Elizabeth Wittelsbach (Sissi) (1837—1898)


Empress of Austria from 1854, Queen of Hungary from 1867

Elizabeth was born in Bavaria. She married Francis Joseph in 1854, but being first cousins, their marriage required a special authorisation by the church. She gave birth to four children, three of whom lived to be adults. Elizabeth did love her husband but found it hard to tolerate the depressing and rigorously regulated lifestyle at court. As a young wife she felt particularly frustrated by her mother-in-law’s almost tyrannical rigour. She was also distressed by being given a very restricted role in the upbringing of her children. She valued liberty above everything else. Her restless nature prompted her new and new long journeys. She would train on horseback under the open skies and make long excursions on foot. She had her own gym, would cover long distances on foot and was considered one of the best riders of her time. But she was also a passionate reader and even wrote poems.

She was conscious of her beauty and devoted huge energies to caring for her hair. When she was getting older, she stopped allowing being photographed. She was killed at Lake Leman by an Italian anarchist.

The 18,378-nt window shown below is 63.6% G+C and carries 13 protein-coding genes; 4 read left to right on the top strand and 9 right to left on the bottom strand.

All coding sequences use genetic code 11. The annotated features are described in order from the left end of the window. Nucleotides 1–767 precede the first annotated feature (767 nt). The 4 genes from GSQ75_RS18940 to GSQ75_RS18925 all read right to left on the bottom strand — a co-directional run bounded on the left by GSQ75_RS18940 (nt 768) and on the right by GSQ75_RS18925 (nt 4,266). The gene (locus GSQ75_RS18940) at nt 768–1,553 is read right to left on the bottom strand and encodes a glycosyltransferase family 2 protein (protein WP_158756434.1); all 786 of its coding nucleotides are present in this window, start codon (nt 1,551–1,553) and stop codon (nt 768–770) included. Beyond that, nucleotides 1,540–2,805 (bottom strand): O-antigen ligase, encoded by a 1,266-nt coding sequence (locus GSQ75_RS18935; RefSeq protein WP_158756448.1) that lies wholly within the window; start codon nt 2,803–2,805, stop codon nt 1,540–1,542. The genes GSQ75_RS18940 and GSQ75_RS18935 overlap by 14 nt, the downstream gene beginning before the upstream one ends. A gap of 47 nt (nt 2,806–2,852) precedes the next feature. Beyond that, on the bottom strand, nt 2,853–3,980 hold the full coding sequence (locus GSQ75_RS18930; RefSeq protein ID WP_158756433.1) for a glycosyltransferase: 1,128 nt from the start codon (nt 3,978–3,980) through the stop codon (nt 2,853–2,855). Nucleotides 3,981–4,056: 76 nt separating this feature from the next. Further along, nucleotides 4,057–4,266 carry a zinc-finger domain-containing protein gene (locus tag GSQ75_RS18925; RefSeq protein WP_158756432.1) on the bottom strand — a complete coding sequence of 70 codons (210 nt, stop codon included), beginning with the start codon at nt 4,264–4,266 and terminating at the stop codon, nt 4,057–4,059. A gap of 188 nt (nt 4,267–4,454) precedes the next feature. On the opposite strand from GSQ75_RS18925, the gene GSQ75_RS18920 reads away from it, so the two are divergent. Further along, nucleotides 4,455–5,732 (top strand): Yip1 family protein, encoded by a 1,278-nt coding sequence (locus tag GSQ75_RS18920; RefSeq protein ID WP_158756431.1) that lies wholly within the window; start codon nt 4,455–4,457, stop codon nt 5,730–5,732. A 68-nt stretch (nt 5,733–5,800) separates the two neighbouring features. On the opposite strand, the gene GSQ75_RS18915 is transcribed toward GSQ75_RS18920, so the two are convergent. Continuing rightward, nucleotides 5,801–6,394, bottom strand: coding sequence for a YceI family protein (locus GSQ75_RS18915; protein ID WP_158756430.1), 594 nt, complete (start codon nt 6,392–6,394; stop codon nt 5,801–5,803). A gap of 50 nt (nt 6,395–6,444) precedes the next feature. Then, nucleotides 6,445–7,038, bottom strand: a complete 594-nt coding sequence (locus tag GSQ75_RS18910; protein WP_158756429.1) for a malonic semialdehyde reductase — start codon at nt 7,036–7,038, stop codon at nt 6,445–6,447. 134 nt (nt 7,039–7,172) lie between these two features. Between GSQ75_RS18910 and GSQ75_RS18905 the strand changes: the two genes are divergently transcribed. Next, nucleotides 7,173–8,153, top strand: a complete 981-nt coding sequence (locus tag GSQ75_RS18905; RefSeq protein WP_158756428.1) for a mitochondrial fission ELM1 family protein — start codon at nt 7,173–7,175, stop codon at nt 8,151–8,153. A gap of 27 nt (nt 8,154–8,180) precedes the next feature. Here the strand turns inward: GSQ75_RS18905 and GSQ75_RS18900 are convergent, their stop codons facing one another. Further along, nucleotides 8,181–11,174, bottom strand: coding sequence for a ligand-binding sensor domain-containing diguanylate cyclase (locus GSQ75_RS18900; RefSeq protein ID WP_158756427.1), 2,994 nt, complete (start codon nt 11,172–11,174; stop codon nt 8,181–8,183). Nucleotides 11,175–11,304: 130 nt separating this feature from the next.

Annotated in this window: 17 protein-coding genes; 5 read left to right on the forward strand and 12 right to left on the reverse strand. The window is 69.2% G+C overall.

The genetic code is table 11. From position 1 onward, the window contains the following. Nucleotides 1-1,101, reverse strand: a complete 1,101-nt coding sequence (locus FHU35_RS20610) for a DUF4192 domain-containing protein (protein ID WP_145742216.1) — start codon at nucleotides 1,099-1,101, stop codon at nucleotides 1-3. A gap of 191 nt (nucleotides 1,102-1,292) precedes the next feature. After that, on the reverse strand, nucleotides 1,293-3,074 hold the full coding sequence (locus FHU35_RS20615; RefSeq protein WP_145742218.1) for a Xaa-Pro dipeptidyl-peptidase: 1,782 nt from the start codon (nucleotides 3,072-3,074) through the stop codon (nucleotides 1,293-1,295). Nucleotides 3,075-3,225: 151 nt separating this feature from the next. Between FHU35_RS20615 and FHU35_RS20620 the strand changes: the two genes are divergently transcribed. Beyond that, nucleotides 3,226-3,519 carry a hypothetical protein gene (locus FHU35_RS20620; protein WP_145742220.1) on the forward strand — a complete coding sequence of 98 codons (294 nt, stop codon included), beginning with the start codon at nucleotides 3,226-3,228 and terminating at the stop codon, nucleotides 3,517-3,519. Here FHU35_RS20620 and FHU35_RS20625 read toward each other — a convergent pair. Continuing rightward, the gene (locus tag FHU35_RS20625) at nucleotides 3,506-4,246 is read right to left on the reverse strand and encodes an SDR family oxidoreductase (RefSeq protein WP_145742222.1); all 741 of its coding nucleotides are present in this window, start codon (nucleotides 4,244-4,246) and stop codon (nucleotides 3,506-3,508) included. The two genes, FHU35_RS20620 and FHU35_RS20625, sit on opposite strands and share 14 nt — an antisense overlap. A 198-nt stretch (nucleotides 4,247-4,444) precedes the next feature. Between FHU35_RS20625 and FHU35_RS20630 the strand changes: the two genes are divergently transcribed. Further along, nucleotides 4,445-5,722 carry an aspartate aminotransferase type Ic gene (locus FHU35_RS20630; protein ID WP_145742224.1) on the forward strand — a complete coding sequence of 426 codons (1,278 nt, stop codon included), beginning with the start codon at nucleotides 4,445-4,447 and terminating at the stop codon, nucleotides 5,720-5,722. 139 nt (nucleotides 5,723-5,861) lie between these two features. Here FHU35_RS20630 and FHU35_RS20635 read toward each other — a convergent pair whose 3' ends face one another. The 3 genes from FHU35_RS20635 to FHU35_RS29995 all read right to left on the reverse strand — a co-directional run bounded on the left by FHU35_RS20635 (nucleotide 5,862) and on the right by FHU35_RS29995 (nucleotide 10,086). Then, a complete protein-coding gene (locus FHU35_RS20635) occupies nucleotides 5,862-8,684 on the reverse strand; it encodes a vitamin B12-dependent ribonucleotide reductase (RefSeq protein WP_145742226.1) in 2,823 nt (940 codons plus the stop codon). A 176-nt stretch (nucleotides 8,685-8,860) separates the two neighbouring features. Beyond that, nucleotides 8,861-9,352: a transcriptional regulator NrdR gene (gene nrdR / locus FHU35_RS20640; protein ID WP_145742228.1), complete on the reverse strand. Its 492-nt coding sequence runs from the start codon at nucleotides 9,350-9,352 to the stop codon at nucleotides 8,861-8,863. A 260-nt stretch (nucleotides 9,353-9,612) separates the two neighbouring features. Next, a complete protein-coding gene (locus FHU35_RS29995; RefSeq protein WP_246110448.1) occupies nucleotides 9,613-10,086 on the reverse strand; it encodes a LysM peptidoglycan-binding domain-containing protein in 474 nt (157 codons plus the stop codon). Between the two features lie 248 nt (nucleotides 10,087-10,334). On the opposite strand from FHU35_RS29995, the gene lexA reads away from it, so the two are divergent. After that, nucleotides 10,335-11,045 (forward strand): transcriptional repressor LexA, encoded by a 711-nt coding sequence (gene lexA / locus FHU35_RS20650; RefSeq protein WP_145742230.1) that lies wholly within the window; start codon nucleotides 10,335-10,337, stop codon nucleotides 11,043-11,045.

Her deep commitment towards Hungarians became legendary and her cult in Hungary still flourishes today. She is often compared to Lady Diana, another member of a royal family who was restless and unhappy.

“I have a terrible homesickness for Hungary.”
in a letter to Ida Ferenczy in 1869
F. Dózsa Katalin: I have a terrible homesickness for Hungary, Elisabeth and the Hungarians. Rubicon, the 1999. issue 9-10. pp. 47

(The quotation is displayed at the flight of stairs of Elisabeth Of Austria, Queen Of Hungary)


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